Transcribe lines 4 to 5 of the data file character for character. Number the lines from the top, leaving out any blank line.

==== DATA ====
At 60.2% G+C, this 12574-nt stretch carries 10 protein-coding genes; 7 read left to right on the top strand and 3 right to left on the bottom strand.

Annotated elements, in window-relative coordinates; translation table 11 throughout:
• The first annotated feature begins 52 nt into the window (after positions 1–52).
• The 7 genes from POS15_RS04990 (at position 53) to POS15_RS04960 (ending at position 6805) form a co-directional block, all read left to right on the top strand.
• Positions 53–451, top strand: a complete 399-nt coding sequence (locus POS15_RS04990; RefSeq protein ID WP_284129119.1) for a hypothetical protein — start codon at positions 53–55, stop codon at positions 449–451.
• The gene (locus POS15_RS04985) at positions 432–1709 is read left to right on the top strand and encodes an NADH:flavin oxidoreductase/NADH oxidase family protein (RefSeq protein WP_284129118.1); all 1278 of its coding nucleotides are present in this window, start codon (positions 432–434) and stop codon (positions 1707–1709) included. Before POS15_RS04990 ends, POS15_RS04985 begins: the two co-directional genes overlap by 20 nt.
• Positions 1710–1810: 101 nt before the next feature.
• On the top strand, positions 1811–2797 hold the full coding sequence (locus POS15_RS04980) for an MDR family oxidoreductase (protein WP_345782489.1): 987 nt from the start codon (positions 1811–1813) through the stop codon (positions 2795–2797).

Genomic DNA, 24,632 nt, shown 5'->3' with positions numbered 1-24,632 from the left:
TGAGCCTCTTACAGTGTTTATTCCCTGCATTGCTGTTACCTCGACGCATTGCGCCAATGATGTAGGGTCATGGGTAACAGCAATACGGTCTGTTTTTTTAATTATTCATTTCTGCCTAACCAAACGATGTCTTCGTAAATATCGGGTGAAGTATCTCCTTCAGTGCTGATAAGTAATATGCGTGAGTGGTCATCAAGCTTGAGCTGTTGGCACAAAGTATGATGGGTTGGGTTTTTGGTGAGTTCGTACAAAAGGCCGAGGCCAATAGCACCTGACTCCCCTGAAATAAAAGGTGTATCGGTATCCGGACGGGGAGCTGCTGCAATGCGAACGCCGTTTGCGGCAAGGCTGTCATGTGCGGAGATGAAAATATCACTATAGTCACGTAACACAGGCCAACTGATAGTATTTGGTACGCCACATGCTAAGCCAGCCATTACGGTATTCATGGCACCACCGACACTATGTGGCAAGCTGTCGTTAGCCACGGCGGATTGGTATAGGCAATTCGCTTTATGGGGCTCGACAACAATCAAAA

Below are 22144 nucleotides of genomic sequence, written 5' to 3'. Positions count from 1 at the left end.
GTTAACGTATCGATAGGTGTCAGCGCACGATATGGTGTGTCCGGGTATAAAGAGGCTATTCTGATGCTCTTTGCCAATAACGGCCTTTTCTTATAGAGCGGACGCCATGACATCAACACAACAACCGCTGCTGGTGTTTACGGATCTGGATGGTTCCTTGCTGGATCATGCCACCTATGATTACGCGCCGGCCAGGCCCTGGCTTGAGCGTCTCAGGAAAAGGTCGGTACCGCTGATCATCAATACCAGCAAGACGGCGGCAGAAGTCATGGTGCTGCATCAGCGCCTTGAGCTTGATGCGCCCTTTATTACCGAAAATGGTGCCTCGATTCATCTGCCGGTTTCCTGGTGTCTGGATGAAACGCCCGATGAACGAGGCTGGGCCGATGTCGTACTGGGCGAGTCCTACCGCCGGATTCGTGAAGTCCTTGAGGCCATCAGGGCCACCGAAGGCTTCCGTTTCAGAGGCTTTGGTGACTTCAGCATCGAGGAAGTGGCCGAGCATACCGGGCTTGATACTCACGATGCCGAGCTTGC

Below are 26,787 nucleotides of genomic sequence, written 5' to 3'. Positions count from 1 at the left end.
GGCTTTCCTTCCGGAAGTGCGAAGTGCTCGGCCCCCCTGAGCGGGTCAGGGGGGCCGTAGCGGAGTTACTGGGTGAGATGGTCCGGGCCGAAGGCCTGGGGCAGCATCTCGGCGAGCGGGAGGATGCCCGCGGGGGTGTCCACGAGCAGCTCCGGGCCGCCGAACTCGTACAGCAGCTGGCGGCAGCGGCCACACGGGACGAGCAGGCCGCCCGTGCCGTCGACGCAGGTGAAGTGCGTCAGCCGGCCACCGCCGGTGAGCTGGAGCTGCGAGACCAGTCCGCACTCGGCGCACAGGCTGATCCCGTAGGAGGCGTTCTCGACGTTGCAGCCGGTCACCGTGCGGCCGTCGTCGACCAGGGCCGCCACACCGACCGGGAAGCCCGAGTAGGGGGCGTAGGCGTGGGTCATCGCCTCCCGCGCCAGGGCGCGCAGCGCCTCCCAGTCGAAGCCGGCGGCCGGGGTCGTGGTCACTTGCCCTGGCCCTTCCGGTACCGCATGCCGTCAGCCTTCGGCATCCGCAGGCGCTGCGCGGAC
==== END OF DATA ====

• The 7 genes from POS15_RS04990 (at position 53) to POS15_RS04960 (ending at position 6805) form a co-directional block, all read left to right on the top strand.
• Positions 53–451, top strand: a complete 399-nt coding sequence (locus POS15_RS04990; RefSeq protein ID WP_284129119.1) for a hypothetical protein — start codon at positions 53–55, stop codon at positions 449–451.